Years before the boy name Darryl was at the height of its trendiness (in the early ’60s), the Darryl-based, Marilyn-like name Darrylin debuted in the baby name data:
1954: 6 baby girls named Darrylin
1951: 8 baby girls named Darrylin
1949: 11 baby girls named Darrylin
What made it show up in 1949 specifically?
Darrylin Zanuck, the teenage daughter of famous film producer Darryl Zanuck (founder of 20th Century Fox) and his wife Virginia (a former silent film actress).
She was in the news starting in August of 1949, after her parents announced that the 18-year-old had just gotten engaged to a 22-year-old University of Southern California student named Robert “Bob” Jacks (who went on to become a TV producer). The announcement mentioned that the couple would wed after his graduation the following year, but the pair ended up marrying just a few months later, in November.
And here’s some interesting trivia: Darrylin was a pioneering lady-surfer. In 1947, surfboard maker Joe Quigg crafted a board just for her — it was shorter and lighter than the boards being used by men at the time — and that board has since come to be known as the “Darrylin Board.”
In the mid-1950s, the unusual name Darvi appeared just twice in the U.S. baby name data:
1956: 6 baby girls named Darvi
1954: 5 baby girls named Darvi [debut]
What put it there?
Actress Bella Darvi, whose story is somewhat similar to that of Miroslava: both were born in Europe in the 1920s, both were of Jewish descent and had to deal with the Nazis, both tried to become famous Hollywood actresses in the 1950s, and both ended up taking their own lives.
Bella Darvi was born Bajla Wegier in Poland in 1928. She was imprisoned by the Nazis during World War II and released in 1943.
In 1951, she happened to meet American film producer Darryl Zanuck and his wife Virginia while they were in Europe. They brought her to the U.S., changed her name to Bella Darvi — “Darvi” being a combination of Darryl and Virginia — and helped her get into the movies.
She was featured in several relatively high-profile films in 1954 and 1955 (The Egyptian, Hell and High Water, and The Racers). She even co-won the “New Star of the Year” Golden Globe Award in January of 1954 for her parts in the first two films.* But ultimately her career didn’t take off.
She returned to Europe, where she continued to appear in films, but in 1971 committed suicide in Monte Carlo.
*Interestingly, according to the official Golden Globes site, Darvi won her award before either of her 1954 films came out (one was released in February, the other in August). And, in fact, that particular awards show (the 11th Golden Globes) was supposed to be focused on movies from 1953. So I have no idea how she managed to win…unless Zanuck had something to do with it?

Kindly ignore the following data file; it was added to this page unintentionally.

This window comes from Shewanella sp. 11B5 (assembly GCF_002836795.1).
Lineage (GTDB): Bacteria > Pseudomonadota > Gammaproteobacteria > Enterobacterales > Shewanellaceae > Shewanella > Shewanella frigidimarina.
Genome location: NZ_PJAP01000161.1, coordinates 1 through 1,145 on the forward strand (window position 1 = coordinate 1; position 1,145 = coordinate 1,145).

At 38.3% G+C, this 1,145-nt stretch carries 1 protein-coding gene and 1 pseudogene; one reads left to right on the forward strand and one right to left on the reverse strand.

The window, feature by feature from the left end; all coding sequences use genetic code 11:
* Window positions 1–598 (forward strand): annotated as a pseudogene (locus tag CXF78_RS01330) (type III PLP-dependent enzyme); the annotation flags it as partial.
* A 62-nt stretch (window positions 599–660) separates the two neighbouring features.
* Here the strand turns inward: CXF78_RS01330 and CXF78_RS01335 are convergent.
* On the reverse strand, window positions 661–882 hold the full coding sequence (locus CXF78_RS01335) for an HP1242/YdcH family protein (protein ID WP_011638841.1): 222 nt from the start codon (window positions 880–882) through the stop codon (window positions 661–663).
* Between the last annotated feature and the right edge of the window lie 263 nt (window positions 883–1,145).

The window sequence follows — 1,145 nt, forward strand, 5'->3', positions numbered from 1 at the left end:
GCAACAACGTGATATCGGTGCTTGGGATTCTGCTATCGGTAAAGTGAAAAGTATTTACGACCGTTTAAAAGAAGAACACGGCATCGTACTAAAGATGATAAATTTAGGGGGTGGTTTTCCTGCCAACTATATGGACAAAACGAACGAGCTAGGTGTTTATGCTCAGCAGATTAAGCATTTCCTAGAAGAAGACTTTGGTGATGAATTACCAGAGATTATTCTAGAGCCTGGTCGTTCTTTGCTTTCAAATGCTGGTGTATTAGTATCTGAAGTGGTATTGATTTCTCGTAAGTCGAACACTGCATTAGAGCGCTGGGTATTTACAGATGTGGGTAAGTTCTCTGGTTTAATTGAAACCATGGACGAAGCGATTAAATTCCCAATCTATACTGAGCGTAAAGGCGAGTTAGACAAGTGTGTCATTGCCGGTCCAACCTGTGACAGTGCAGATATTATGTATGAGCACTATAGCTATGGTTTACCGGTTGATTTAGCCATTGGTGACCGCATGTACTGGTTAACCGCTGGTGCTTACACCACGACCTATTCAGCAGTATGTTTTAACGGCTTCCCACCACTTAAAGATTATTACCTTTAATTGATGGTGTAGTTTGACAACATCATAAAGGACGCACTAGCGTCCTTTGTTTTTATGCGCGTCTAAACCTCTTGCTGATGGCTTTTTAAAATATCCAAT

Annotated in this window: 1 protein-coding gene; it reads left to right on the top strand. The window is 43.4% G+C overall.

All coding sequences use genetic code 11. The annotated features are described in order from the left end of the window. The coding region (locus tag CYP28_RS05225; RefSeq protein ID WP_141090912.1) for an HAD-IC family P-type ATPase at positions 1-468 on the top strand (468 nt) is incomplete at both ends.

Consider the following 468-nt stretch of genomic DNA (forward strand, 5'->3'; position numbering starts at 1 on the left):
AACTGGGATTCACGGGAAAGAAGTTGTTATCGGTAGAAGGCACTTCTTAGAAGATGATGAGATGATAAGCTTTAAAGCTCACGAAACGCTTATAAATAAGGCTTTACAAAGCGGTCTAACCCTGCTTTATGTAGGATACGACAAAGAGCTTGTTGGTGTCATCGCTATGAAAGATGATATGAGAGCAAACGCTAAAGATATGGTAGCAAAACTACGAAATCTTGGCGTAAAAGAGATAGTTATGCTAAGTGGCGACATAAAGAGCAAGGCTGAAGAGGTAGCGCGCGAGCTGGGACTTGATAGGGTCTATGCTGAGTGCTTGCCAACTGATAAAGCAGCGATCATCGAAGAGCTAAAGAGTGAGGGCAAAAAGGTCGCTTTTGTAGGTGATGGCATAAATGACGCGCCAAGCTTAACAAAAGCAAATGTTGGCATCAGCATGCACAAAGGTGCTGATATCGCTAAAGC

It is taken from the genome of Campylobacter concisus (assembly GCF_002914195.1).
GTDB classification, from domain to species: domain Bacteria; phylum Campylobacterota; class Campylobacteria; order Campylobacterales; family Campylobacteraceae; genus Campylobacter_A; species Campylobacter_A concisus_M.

“I’m Larry, this is my brother Darryl, and this is my other brother Darryl.”
From a 1936 newspaper article about movie actress Veda Ann Borg:
Miss Borg was given a new tag almost the minute she stepped into the studio. It was “Ann Noble.” […] Miss Borg contended that her own name is more descriptive of her personality than Ann Noble. The former model’s argument was convincing. She will be billed as Veda Ann Borg.
(Keavy, Hubbard. “Screen Life In Hollywood.” Wilkes-Barre Record 23 Apr. 1936: 19.)
How in the world did we get from “Jeremy” to “Jezza”?
There is a rule for how this works. Names which have the letter R in them–Jeremy, Catherine, Sharon, Barry, Murray–are trouble for speakers of non-rhotic variations of English to abbreviate. Rhoticity is a linguistic term for describing when the letter is pronounced; in non-rhotic dialects of English, the sound will be discarded unless followed immediately by a vowel. The dialects of England, Australia, New Zealand, South Africa, and, well, New England are all non-rhotic, which is why the word “car” sounds like “cah.”
This isn’t a problem in any of those names if they’re pronounced fully; there’s always a vowel after the R. But to truncate them would be difficult. Typically hypocoristic nicknames are formed by cutting everything but the first syllable and then either leaving that as-is or adding a vowel. That’s how “Daniel” becomes “Danno”: clip to the first syllable (“Dan”) and add a vowel. (The -o ending is most common for male names; -ie is more common for female names.)
The team, led by North Carolina State University’s Terry Gates, named the shark Galagadon nordquistae, a nod to its teeth, which have a stepped triangle shape like the spaceships in the 1980s video game Galaga, and to Karen Nordquist, the Field Museum volunteer who discovered the fossils.